It also has limited fixed assets: it would have become a fixed and mobile player by joining with SFR, but if Altice wins SFR's hand instead, Bouygues Telecom will need a new solution.
Meanwhile Altice has already set out its plans to create a fixed and mobile "French champion" with an emphasis on converged service offerings.
Convergence is certainly the name of the game in Europe right now: it's also behind Vodafone's strategy that has seen it buy Ono in Spain, Kabel Deutschland in Germany, and Cable & Wireless Worldwide in the UK.
Altice said its desire for SFR are based on the conviction fixed-mobile convergence is a response to growing demand for data services, noting that there are on average 6.5 screens per French household in 2014, compared with four screens in 2009.
Numericable covers 9.9 million homes with its cable and fibre network, 5.2 million homes with fibre and has one million "very high-speed" fixed broadband customers. SFR has 57,000km of long-distance fibre lines and 1.6 million fibre homes, as well as a 3G and LTE mobile network.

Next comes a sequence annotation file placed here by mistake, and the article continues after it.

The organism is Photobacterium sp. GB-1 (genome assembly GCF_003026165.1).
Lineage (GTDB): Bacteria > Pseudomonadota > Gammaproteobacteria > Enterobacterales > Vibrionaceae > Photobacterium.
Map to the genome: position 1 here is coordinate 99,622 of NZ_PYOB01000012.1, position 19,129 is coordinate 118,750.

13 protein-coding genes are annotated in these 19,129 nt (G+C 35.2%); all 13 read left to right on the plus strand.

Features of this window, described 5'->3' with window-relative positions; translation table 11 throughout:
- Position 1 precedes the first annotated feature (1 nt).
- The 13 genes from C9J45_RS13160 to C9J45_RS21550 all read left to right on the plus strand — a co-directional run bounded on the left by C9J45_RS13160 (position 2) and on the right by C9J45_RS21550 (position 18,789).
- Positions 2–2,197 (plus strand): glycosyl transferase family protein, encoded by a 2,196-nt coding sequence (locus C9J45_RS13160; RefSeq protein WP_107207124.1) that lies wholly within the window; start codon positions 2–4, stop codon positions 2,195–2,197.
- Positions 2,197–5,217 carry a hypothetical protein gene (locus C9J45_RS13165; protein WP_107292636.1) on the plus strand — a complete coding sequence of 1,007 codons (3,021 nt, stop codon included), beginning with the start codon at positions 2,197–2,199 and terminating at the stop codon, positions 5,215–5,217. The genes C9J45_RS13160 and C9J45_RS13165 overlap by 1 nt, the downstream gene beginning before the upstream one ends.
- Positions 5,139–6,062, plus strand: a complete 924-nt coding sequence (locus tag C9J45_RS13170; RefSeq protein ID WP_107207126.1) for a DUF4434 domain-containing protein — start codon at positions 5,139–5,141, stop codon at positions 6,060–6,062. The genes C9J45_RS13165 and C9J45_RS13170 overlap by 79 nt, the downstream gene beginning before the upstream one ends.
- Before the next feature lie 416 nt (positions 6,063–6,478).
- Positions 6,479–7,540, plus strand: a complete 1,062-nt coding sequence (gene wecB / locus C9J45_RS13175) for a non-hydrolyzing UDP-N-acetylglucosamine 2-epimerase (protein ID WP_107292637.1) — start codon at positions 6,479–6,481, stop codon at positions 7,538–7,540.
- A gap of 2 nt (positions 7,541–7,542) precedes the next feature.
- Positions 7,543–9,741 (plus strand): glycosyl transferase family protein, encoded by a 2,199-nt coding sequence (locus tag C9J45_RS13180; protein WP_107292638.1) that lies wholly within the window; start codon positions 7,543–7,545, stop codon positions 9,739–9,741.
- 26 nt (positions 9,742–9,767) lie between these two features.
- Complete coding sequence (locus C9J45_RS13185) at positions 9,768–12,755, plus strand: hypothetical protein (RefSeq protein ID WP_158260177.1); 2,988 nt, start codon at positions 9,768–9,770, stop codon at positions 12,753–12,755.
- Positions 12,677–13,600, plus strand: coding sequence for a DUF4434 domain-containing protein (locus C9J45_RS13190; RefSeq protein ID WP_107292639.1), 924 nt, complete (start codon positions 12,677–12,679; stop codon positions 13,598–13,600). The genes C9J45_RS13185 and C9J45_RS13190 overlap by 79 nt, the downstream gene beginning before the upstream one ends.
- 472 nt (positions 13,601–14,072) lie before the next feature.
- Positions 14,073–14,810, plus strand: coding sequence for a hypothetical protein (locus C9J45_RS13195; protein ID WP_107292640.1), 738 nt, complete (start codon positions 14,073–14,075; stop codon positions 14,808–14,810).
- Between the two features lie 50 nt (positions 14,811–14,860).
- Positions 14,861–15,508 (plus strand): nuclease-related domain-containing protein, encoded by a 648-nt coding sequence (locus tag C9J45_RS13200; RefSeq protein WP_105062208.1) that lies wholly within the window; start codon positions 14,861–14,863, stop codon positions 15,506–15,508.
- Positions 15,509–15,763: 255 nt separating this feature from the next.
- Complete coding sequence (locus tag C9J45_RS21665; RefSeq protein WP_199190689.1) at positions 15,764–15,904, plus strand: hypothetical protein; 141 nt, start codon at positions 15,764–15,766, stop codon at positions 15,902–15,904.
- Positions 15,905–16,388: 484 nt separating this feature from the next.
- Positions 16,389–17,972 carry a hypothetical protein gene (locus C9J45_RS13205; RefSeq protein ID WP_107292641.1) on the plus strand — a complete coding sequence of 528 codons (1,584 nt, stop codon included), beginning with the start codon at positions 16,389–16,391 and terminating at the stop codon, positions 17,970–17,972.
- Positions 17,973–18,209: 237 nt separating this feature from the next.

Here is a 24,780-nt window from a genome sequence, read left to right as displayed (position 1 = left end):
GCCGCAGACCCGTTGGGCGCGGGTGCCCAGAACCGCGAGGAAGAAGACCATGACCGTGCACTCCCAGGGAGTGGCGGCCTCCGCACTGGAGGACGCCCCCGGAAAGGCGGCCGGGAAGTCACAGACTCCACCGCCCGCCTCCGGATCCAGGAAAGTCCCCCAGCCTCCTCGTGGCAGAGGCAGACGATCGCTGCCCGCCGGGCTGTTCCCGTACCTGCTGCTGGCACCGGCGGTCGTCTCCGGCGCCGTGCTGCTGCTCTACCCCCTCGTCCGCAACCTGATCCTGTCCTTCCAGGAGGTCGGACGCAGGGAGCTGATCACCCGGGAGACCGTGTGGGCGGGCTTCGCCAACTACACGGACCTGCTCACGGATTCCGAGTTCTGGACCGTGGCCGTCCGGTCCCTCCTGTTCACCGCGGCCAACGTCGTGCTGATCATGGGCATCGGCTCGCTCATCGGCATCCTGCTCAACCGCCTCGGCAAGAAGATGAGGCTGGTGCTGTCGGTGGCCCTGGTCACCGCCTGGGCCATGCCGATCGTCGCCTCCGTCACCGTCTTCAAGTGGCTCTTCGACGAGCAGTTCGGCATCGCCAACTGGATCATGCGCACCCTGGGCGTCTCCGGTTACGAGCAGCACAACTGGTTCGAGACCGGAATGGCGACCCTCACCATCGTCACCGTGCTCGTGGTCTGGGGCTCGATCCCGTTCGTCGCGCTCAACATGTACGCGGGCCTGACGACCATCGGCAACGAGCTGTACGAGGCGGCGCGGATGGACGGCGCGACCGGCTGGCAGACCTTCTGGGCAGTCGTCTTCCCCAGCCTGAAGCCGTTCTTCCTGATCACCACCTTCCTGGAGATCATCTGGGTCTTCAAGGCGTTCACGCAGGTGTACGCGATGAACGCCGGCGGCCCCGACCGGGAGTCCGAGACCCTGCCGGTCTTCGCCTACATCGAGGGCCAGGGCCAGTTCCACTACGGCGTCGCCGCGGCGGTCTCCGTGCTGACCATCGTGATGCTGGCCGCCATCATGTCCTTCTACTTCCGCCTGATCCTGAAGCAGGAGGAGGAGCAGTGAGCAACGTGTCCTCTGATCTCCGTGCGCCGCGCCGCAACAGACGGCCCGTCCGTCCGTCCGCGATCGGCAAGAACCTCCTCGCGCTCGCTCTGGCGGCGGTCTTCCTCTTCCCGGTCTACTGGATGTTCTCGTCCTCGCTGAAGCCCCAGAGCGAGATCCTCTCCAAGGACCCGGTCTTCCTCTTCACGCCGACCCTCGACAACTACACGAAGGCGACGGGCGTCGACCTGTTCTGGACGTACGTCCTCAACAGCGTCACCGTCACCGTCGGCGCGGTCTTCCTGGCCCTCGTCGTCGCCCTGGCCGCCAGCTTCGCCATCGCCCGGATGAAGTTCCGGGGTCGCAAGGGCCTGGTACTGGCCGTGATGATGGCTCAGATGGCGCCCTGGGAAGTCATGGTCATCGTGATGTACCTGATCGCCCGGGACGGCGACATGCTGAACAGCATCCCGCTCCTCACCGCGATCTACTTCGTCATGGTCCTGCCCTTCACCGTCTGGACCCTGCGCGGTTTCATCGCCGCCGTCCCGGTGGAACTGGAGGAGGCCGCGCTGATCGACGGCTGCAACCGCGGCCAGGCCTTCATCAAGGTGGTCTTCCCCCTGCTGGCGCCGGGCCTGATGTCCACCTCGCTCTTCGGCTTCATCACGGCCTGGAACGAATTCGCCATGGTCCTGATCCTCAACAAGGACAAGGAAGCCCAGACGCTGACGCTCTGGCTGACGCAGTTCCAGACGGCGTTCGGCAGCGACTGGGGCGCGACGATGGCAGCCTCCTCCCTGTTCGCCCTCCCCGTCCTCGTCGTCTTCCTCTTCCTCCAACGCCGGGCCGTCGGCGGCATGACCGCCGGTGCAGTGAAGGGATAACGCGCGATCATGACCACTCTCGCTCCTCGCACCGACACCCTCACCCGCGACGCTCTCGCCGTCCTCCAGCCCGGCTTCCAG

"This industrial project will drive growth in all [the resulting company's] markets: in fixed residential (seven million customers), in mobile (as the number two operator with 21 million subscribers), in the business sector, where the new company will have a 20 percent market share, and in the wholesale sector," Altice said.
The company has also set the following objectives for the medium term: annual revenue growth of between two percent and five percent, an EBITDA margin of 40 percent and capex of around 20 percent of turnover. "Synergies expected by the creation of the new entity could reach €1bn of annual cash flow over time," Altice said.
More should be revealed about the progress of the exclusive negotiations between Altice and Vivendi in early April, and Bouygues announced yesterday that it has upped its bid for a second time, so may yet still be in the fight. Depending on the outcome, France could be on the brink of the second major shake-up of its mobile market since 2012.